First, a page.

I've started on the regular 4-hourly panadol again and also started to try and express again as well. Though I'm not having much luck with the expressing at the moment, partly because I stopped expressing a while ago because it just became too much effort and I was still able to breastfeed ok and partly because my son is feeding up to 8 times a day (having a bit of a "4 month sleep regression" and needing to feed lots) and my breasts are still only adjusting to that (up from the normal 6 times) and so adding a "9th feed" is a bit tricky. If worse comes to worse, I will try weaning him onto formula for one feed then expressing that one and then see if I can replace two feeds a day (one with EBM and one with formula) and try going from there. It also doesn't help that I suffer a little from nipple vasospams too (caused by my son's poor latch we think) and so expressing is not pain-free either (and my poor nipples go a lovely shade of purple )
Everyone says I should be proud of how long I've kept this up, but I don't feel proud - just sad that things couldn't be different. Hopefully when I've made a decision to wean I'll be able to look back and know that I did everything I could for me and my son and that 4.5 months plus of breastfeeding is fantastic when "every drop counts" (I love that slogan, it should so be adopted so that mums like us who have to formula feed but did do some breastfeeding don't feel so bad ).
While it sucks that we are all in this position - it's nice to know there are others out there who know how I feel. Even if our stories aren't the same, we share the pain that is breastfeeding that just doesn't work out...
Edited - fixed the funny stuff going on
Edited by *~*MagicHour*~*, 05 April 2012 - 07:10 PM.
Posted 30 March 2012 - 11:24 AM
Panda! I too am very jealous of mums that find it so easy to bf! I sometimes still feel like I failed my son, even though truly this is not the case!
I am also so sick of the judgement calls from those that do bf & insist that I should have persisted! Oh if they only knew!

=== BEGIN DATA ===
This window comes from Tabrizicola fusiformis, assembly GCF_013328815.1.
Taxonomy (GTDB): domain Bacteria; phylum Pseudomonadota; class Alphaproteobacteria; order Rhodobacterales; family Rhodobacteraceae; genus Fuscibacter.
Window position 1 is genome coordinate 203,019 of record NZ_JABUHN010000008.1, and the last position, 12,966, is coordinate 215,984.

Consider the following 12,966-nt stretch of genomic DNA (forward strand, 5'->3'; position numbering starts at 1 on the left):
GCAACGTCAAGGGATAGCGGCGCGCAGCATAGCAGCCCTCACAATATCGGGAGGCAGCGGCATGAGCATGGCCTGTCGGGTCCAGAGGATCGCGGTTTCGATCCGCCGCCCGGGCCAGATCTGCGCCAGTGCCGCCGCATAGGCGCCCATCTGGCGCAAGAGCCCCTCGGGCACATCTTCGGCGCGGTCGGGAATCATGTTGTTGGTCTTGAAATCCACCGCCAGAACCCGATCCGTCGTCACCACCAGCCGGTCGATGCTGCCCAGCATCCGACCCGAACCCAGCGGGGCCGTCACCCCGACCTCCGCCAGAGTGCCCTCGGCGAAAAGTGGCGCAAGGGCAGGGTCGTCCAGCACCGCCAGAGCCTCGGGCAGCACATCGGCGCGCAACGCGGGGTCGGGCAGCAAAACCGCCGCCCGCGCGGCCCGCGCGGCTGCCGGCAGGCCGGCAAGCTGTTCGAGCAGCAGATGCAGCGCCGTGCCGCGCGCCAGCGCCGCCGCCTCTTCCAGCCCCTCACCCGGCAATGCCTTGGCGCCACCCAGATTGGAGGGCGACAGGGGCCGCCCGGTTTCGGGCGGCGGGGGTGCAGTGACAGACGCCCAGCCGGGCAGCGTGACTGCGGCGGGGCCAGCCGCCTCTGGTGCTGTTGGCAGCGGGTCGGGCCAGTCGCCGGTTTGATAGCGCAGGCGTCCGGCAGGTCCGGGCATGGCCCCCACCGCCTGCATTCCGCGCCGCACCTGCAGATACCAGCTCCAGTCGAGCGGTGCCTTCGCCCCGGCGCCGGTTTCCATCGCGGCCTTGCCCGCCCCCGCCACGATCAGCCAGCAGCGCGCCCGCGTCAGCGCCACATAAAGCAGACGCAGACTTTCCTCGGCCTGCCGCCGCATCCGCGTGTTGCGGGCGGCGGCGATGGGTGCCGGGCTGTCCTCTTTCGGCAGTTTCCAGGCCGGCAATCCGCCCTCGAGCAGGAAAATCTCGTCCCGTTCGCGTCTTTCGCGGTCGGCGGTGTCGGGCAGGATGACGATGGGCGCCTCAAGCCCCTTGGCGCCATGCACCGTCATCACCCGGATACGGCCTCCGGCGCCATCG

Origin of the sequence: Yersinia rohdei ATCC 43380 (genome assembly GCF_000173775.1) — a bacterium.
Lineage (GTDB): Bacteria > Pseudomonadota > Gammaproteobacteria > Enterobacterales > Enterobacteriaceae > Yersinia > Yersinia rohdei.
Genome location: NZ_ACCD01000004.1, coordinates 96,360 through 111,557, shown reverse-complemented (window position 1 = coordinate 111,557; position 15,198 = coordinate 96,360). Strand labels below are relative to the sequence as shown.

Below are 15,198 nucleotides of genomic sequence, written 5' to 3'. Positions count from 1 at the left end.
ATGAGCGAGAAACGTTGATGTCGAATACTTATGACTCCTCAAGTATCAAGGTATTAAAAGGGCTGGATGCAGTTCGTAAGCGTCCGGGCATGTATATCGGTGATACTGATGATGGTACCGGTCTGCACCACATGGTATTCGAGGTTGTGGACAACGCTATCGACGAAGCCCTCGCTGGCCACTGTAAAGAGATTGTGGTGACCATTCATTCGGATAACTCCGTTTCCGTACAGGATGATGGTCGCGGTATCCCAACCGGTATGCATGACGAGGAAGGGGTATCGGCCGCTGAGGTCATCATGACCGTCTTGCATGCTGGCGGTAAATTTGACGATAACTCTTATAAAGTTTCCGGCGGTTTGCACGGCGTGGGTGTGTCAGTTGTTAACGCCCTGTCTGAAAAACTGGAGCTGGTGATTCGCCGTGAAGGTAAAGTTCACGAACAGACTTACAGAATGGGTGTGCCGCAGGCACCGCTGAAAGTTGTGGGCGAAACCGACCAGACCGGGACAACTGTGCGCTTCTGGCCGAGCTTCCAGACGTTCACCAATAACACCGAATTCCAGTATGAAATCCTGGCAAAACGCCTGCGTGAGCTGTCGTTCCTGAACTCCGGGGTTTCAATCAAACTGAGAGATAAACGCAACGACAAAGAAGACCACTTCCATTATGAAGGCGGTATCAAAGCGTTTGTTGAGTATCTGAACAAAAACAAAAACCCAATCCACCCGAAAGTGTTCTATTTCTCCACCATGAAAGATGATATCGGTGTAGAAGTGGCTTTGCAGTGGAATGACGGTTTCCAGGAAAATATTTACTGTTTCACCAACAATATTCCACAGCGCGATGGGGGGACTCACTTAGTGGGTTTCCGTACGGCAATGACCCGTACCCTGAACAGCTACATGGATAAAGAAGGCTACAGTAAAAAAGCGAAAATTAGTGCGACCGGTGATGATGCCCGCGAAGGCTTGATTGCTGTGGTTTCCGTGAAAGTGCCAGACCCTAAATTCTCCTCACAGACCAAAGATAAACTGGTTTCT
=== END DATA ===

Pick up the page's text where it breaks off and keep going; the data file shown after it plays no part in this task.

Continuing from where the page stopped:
Posted 30 March 2012 - 11:46 AM
Although I'm not sure I belong in here as my BF days are over now, I thought I would share my experiences with BF, which have been mixed.
I gave up BF my 4th son after 5 weeks of pain and frustration.
After successfully feeding 3 previous children, and knowing DS4 was my last, it was extremely upsetting and difficult to make the decision to stop trying.
I copped alot of judgement from people who thought that I must be too lazy to feed my 4th. Not having had any real issues with feeding before, I was surprised and very disappointed that I couldn't feed him. For me it was all about the nipples, they were shredded by the end, and even moving was painful. I couldn't stand the thought of feeding him, which is horrible in itself.
I tried to express but by that time, even expressing was excruciating and as we all know with a newborn, there's hardly any time to give your body a rest between feeds.
After switching to formula life went back to normal and my family and I were able to get on with enjoying our newborn.
I think this thread is a great idea!
Posted 30 March 2012 - 12:55 PM
As a 'failed' breastfeeder, I think this forum is great. I was told repeatedly after DS was born that I was clearly a 'natural' at breastfeeding because he just latched on and off he went. I had grazed and cracked nipples within days but multiple midwives and LCs kept saying that was 'normal' and to press on. My nipples got so grazed they scabbed over and I had to pick the scabs off so milk would flow - apparently this would 'get better with time. I hated DS. I hated holding him, I dreaded when he would get hungry because the pain was toe curlingly awful. I called my MCHN who said to put lanolin and silicone pads on them. It didn't help. I called the ABA and was told not to use nipple shields under any circumstance as it would cause 'nipple confusion'. I was lectured about the benefits of breastfeeding and told if I just tried hard enough, it would work, and it would help me bond with my baby. I called my MCHN again who told me to express then feed EBM until my nipples healed. I did, doubling the time it took to feed DS. My nipples healed. I went to see an LCD to start over with healed nipples. She told me my attachment was 'perfect'. Two days later they were cracked and toe curlingly painful.